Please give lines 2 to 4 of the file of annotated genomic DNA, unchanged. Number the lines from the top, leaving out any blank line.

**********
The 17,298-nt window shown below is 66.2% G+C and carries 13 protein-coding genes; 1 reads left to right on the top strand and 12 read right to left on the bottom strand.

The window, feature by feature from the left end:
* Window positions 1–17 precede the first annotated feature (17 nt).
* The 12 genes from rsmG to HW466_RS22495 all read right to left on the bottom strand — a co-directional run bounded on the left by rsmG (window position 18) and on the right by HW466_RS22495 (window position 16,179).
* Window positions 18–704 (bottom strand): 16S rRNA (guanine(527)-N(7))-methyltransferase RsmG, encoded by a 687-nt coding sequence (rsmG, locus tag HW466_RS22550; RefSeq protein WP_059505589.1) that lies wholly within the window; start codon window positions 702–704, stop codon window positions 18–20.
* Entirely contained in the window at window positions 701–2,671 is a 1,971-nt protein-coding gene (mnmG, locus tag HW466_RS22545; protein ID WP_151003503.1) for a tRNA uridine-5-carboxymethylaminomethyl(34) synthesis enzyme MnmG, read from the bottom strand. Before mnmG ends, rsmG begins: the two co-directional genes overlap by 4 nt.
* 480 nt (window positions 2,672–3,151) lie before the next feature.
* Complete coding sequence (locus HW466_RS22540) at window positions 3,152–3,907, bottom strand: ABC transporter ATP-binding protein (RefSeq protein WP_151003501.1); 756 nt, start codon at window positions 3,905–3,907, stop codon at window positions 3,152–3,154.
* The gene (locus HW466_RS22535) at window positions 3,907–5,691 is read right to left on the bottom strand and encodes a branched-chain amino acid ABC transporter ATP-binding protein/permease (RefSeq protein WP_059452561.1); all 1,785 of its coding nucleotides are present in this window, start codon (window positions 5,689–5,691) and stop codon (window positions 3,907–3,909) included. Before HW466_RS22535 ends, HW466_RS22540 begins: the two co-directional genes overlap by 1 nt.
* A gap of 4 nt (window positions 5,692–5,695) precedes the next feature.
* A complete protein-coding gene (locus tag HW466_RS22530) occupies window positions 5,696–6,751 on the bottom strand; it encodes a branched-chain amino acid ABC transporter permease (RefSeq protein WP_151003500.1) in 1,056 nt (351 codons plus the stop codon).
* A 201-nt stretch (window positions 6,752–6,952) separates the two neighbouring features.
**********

The window, feature by feature from the left end:
* Window positions 1–17 precede the first annotated feature (17 nt).
* The 12 genes from rsmG to HW466_RS22495 all read right to left on the bottom strand — a co-directional run bounded on the left by rsmG (window position 18) and on the right by HW466_RS22495 (window position 16,179).